Now we’re ready for the main topic of discussion - in the majority of cases when people talk about cold wallets, they’re referring to hardware wallets. At a starting price of roughly $100 USD, they are worth every penny if one owns a sizeable amount of cryptocurrency. They are relatively similar to USB memory sticks and external hard drives, but with extra security features and some functionality tailored specifically for use as a wallet. For instance, the highest tier hardware wallets - brands like Ledger, Trezor, and Keepkey - prioritize ease of use with a physical button on their devices to authorize transactions. In any case, the main feature of hardware wallets is that one’s private key never leaves the wallet: internet hacks do not affect them.
As with any purchase, understanding what features matter for hardware wallets will enable us to make better-informed purchasing decisions. The elements to consider are: (1) price, (2) supported cryptocurrencies, (3) security, (4) display screen, (5) design, and (6) software wallet compatibility.
Fortunately, as more competition has emerged in the hardware wallet space, prices have leveled out to approximately $100 (USD) for the flagship wallets. This is no different than how multiple car manufacturers end up having cars in the same category - for example, family sedans - with relatively similar prices. As such, one could enter the hardware wallet purchasing arena with the expectation to part with at least $100 USD.
Not every wallet supports all available cryptocurrencies and most only support a slim fraction of all possible cryptocurrencies. With this in mind, the core feature that we need to consider after price is the number of blockchain tokens that each wallet supports. This means that one’s personal approach to cryptocurrency investing will largely determine which wallet one uses, especially considering the general uniformity of price. Those into day trading with a wide spread of cryptocurrencies will be restricted to using only those wallets that support a large variety of tokens; conversely, those who make standard long term bets on the perceived “blue chip” cryptocurrencies like Bitcoin and Ether will end up having more flexibility in the types of wallets they can use.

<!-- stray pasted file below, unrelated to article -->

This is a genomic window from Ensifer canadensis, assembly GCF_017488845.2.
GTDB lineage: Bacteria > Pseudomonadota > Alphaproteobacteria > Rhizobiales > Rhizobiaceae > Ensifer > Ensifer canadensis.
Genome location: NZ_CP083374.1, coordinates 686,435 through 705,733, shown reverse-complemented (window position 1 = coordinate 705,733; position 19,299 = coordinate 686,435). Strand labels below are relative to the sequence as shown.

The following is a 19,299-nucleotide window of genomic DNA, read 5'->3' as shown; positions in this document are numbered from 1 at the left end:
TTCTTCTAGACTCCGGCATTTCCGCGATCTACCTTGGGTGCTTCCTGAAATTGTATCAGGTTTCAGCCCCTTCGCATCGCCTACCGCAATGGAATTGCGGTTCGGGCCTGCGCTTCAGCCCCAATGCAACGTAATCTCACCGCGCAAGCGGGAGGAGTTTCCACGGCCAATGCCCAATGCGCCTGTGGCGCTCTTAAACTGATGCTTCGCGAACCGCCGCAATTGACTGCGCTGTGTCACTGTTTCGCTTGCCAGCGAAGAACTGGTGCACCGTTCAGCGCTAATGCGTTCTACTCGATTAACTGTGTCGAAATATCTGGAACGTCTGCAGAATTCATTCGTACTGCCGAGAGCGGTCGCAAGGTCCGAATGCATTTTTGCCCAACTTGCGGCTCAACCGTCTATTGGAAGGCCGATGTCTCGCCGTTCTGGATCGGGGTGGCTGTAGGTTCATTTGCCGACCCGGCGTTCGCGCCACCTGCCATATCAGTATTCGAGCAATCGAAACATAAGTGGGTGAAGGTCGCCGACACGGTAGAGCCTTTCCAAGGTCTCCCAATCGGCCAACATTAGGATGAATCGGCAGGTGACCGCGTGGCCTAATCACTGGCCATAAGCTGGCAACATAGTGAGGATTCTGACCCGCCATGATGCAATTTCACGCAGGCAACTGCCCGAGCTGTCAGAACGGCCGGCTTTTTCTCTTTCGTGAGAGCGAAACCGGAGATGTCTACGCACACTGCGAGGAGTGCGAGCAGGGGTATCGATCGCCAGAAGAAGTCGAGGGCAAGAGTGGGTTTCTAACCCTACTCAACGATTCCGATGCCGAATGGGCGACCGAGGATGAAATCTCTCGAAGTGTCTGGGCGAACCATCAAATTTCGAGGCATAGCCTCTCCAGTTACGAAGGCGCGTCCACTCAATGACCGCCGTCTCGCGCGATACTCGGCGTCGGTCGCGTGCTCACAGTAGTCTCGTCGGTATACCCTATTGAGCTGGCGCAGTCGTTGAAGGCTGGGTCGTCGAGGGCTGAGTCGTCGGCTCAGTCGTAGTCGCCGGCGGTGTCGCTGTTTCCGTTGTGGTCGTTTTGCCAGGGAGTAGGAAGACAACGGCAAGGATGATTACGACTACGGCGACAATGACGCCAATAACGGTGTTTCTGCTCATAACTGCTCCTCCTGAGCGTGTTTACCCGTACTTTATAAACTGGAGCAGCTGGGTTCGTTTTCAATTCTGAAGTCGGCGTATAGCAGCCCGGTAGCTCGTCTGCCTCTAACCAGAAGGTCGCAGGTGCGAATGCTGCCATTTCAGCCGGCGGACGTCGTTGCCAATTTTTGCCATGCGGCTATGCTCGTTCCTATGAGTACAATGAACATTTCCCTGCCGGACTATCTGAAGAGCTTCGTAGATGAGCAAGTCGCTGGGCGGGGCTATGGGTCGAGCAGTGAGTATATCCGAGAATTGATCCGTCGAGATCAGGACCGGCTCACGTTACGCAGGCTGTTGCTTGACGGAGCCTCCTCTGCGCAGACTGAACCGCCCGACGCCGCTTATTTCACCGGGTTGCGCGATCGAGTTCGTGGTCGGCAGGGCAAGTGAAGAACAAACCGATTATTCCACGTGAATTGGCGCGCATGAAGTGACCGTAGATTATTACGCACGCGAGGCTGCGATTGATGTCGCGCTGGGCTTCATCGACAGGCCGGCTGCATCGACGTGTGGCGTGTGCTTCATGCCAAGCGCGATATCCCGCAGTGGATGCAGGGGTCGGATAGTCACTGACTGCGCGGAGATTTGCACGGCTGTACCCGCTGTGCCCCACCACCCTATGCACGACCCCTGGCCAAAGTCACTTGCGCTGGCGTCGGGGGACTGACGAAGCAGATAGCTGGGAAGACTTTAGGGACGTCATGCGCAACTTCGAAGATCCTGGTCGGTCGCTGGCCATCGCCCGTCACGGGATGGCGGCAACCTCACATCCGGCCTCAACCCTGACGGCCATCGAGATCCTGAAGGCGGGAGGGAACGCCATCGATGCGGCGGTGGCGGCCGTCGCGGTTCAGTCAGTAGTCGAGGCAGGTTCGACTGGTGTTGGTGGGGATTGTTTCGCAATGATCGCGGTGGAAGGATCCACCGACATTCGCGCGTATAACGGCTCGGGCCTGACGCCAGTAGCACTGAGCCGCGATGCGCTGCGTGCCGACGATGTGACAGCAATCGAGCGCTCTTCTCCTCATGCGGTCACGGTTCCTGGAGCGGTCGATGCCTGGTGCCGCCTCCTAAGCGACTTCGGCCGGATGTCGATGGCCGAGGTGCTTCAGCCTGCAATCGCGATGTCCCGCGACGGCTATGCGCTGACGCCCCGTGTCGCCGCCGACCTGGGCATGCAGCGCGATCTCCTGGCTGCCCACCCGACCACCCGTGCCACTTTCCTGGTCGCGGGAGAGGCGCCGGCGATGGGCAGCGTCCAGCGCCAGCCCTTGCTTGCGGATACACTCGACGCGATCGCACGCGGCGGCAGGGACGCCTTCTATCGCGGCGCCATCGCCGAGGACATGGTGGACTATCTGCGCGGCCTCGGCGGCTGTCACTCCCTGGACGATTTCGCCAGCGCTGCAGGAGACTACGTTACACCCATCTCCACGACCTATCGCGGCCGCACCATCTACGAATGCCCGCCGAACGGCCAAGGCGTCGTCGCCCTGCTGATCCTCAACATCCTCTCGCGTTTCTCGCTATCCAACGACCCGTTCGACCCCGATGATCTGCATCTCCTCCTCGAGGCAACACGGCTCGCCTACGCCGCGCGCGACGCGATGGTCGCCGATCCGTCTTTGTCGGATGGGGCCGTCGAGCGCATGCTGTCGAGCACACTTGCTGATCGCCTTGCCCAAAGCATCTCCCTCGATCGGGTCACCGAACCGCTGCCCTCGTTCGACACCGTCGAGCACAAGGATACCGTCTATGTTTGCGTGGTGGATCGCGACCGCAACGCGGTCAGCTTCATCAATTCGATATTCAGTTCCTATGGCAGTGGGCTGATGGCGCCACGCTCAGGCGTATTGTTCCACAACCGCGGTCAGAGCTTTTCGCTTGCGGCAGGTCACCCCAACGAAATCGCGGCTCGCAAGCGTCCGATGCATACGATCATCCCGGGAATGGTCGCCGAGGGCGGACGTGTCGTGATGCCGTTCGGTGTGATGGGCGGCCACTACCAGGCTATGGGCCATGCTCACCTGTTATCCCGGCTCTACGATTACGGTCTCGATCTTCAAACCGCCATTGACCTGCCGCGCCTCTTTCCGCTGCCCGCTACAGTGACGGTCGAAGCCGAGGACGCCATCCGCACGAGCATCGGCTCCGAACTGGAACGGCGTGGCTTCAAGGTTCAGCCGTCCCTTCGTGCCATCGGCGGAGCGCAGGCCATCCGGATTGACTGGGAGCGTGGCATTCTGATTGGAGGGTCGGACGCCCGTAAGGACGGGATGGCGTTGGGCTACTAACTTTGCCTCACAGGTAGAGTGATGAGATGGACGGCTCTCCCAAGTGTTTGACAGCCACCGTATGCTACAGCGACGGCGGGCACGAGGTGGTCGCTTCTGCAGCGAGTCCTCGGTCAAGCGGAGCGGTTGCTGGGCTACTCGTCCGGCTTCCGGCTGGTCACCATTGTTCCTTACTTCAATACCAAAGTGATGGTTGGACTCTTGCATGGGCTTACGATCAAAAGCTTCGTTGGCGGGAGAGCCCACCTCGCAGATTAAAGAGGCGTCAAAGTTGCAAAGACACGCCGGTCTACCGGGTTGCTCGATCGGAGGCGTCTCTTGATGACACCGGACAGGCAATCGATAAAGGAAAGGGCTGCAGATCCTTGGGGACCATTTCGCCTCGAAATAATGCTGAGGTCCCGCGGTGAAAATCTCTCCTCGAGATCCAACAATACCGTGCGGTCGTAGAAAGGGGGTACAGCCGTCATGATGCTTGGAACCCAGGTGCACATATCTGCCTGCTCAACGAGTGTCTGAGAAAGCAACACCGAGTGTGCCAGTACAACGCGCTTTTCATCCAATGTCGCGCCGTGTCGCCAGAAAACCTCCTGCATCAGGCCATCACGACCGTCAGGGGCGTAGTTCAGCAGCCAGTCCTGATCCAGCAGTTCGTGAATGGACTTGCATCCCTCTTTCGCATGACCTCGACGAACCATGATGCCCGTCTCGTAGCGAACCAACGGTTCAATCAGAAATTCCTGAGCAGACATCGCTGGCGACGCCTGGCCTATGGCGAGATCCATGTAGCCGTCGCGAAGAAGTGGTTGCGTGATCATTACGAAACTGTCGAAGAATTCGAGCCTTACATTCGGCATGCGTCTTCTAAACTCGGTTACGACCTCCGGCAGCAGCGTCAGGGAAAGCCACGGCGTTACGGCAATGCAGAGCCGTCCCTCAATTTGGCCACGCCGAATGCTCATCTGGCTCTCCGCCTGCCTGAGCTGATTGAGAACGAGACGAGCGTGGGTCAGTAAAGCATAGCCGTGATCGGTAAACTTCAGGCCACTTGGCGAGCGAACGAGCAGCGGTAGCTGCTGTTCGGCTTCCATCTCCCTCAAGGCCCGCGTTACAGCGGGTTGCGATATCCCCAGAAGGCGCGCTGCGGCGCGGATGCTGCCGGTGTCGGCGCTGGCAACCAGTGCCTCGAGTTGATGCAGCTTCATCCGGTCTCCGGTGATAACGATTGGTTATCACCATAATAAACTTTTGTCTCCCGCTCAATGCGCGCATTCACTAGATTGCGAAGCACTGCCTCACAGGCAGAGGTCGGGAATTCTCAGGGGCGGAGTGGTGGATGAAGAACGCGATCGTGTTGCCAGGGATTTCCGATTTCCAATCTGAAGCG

It may sound convoluted to bring up security for products that are inherently security-oriented - like talking about sweetness with candy - but there are various items under the umbrella of “security” that need to be considered. The first layer to consider is the core chip - the microcontroller - that runs the device. We would not recommend diving too deeply into this area without some background knowledge but a simple test is to gather information on a chip’s Evaluation Assurance Level under the Common Criteria guidelines. For instance, the Ledger Nano S has a level 5 (EAL5+) rating under the CC framework. The second layer consists of password access to the device, where the core element that should be present is at least PIN entry - if someone manages to steal or find your cold wallet they won’t be able to use it without its PIN. Look also for passphrase entry if an extra wall of defence is desired, in addition to the PIN. A final layer to look for is variations on password recovery features. It’s inevitable that passwords, PINS, and passphrases will be forgotten so make sure that you invest in a wallet that can help you recover access to your cryptocurrencies should the very human failings of memory occur. This may be unsavoury to mention but do consider the possibility of unforeseen events like strokes or concussions that could cause one to permanently forget one’s passwords.